Designing with core-based high-density FPGAs
One engineer's adventures designing with microprocessor-based FPGAs.
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Until recently, designers either had to work around the weak spots of the chosen device or combine the two devices; the latter approach presents new difficulties when the data rate between the signal processing and general processor is significant. Enter FPGA devices with built-in microprocessors, combining modern 32-bit microcontrollers and Ethernet media access controllers (MACs) with FPGA resources.
This article presents my experience with designing a nontrivial multiprocessor system, using three networked Xilinx Virtex-4FX-based controllers.
Problem and solution
The system being developed by my client was a high-powered, pulsed laser for a military application. Unlike laser pointers, which are continuous wave (CW) lasers, this system consists of four pulsed lasers, using a technique called Q-switching to emit a series of regularly-spaced laser pulses; the output of these four lasers are ultimately combined optically for the final output.1
So, in addition to general housekeeping, the client identified a need early on for a number of high-speed photodiodes to monitor various aspects of the generated laser pulses. Ultimately, this evolved into an eight-channel pulse detection and analysis system operating at 200 million samples per second (Msps) for each channel. Clearly, no embedded processor system was going to be able to handle that throughput, so an FPGA-based solution was envisioned.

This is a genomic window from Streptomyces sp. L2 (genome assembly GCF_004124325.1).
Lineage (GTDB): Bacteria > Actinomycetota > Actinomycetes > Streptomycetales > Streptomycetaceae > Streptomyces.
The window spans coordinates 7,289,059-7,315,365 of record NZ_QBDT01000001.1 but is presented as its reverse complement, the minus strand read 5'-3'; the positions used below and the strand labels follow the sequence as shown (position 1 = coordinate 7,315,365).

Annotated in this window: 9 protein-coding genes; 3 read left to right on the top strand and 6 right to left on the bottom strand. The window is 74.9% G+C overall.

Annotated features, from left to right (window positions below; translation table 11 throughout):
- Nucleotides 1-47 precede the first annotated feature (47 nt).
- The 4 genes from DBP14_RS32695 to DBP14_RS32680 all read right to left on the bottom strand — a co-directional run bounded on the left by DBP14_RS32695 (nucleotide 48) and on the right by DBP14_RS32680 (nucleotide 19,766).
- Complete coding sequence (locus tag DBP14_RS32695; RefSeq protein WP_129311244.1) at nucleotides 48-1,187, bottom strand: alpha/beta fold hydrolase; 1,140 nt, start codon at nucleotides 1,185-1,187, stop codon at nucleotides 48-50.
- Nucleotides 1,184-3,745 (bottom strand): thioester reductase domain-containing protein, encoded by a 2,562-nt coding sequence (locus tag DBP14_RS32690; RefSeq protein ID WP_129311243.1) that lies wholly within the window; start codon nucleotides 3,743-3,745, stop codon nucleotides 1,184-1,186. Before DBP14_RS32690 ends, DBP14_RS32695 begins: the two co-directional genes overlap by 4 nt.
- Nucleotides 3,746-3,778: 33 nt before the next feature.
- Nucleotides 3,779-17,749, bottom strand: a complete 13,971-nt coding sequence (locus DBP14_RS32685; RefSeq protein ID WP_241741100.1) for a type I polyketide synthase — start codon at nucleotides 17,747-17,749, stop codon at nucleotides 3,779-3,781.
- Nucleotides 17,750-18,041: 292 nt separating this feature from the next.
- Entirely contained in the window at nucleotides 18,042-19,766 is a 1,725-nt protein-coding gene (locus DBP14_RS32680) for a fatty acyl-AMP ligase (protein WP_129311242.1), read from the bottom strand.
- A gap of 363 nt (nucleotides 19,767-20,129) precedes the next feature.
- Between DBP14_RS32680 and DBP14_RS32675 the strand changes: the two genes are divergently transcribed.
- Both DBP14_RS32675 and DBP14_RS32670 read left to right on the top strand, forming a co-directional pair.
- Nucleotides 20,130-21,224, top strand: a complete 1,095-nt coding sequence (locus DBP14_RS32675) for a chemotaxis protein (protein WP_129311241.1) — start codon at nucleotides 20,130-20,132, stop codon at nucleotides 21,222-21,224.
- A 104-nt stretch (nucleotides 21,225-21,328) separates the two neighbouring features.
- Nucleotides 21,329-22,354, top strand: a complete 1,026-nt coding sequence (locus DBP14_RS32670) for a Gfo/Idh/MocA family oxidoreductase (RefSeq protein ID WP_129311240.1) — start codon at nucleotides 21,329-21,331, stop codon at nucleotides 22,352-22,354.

At the same time, other requirements, such as a relatively large number of sensors (more than 200), a good number of actuators, and unique command and telemetry interface with an external host system for overall control and monitoring, argued strongly for a microprocessor-based solution.
The initial thought was to combine an FPGA with a microprocessor, but because it appeared the interface between the two would, in itself, provide a challenge, I decided to investigate the then-new Virtex-4FX devices (this was in the fall of 2005). In addition to the high-performance logic and memory resources expected in a modern FPGA, these devices incorporate several "hard IP" resources, specifically PowerPC 32-bit microprocessors and Ethernet MACs.
These hard IP (IP stands originally for intellectual property but is also used to identify a module that may be incorporated into an FPGA design, similar to a peripheral chip in a microprocessor board of old) augmented by a wide range of peripheral IP (such as interrupt controllers, serial ports, serial peripheral interfaces, memory controllers) provide the basis for a complete microprocessor system on a chip, with the benefit of supporting high-speed interfaces to custom logic entities.
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